A look back at the Santa Cruz bus strike
- Published Sunday, January 1, 2006, in the Santa Cruz Sentinel
Riders struggled to get around during strike
Editor's note: This is another installment in a year-end series of
stories on the people and events that made headlines in 2005. The
series concludes today.
By Genevieve Bookwalter
During the 35-day Metro bus strike, rider Marcus Banuelos said he
often walked two hours from his home near 41st Avenue to work as
program coordinator at the Homeless Services Center on Coral Street.
His twice-weekly visits to family in Watsonville were put on hold, as
were trips to see his dying sister in Monterey.
Banuelos' tribulations were nothing compared to clients at the
shelter, he said, some of whom lost jobs they were depending on to
save money and move into their own place.
"People who are homeless and had almost gotten out of here, it set
them back to almost starting over again," he said.
Those were just a few of 23,000 each day who were stuck looking for
transportation after Santa Cruz Metropolitan Transit District drivers
went on strike Sept. 27. For 35 days they walked, rode bicycles,
hailed cabs and bummed rides to get to work, school and the store.
Along with bus drivers' union leader, Bonnie Morr, the thousands of
stranded bus passengers are the Sentinel's 2005 newsmaker of the year.
Some riders supported the drivers and welcomed them back with roses or
bottles of wine. During the strike, a group of UC Santa Cruz students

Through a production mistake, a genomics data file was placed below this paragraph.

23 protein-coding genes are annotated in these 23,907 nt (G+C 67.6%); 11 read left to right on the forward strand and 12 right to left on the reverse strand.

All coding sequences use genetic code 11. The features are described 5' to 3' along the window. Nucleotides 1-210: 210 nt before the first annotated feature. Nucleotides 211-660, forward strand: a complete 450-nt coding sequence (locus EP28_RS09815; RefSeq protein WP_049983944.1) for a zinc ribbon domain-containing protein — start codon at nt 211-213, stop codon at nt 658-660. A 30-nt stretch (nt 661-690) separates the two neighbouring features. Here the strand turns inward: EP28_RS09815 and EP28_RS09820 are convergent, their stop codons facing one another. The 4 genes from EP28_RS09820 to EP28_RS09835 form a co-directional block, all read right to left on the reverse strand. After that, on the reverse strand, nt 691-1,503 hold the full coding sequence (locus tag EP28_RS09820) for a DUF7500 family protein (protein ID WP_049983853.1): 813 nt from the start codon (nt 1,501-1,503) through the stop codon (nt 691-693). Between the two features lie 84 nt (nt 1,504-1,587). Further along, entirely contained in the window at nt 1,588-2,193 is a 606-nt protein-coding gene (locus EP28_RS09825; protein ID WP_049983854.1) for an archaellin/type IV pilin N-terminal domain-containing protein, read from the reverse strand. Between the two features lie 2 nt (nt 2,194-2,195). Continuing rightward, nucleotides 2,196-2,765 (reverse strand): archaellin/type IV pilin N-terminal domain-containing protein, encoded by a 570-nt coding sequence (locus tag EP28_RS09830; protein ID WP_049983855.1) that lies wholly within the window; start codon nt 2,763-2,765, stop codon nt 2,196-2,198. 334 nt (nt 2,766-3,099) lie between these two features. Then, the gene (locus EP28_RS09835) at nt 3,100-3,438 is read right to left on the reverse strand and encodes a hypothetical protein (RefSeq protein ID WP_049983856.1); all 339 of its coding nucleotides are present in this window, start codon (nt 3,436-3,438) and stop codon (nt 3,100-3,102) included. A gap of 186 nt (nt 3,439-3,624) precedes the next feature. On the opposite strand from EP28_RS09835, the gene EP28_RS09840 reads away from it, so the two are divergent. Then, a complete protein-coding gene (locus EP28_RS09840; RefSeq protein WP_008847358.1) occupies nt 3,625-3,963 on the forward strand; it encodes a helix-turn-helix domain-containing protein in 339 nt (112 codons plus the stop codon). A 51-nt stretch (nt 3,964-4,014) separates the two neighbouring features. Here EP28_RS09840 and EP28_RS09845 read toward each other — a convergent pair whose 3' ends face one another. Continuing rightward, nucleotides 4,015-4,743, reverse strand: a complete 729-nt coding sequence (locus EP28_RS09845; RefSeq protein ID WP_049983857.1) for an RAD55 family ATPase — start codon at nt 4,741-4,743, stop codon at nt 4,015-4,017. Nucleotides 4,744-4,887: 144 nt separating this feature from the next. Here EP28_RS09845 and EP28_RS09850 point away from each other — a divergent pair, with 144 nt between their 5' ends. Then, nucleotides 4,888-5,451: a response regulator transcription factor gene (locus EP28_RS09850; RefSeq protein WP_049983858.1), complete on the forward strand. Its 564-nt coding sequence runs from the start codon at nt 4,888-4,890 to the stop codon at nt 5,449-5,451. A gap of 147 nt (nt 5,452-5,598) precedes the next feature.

staged rallies, stormed Metro board member and UCSC lecturer Mike
Rotkin's office, and staged a 9:30 p.m. weeknight protest at Metro
board member Dene Bustichi's house.
Others riders swore never to board the bus again.
Banuelos said some of his homeless clients just wouldn't return to the
shelter at night, instead sleeping outside work in places as far as
Half Moon Bay or San Jose.
Christopher Myren, general manager of Best Western All Suite Inn on
Ocean Street in Santa Cruz, said about half his housekeeping staff
lives in Watsonville and had no way to get to their jobs. He and
other staff often used their own cars to pick up employees during the
While he's glad buses are running again, Myren said the district could
have done more than give a week of free rides to compensate people for
"They ran the bus free for a week? I mean, look at all the people
that had to suffer for a month," Myren said. Not only were folks
forced to drive more, he said, but oil and gas prices were sky high
after hurricanes Katrina and Rita hit the Gulf Coast and disrupted
Many of those new drivers were UCSC students and employees, who
crammed the campus with cars and turned Coolidge Drive into a parking
Cabrillo College was in little better shape, and students from both
campuses were forced to drop classes because they couldn't get there.
As for Banuelos, he would occasionally catch a ride or call a taxi,
but cabs cost about $15 each way to work, which gets expensive. As a
result, the swelling and problems with one of his feet got worse.
Banuelos said he held both sides responsible for the ordeal.
"I think maybe there was a little bit of stubbornness there, people
didn't want to budge," Banuelos said. "I can't blame one certain
party or one certain group. I just hope it doesn't happen again."
Contact Genevieve Bookwalter at gbookwalter@...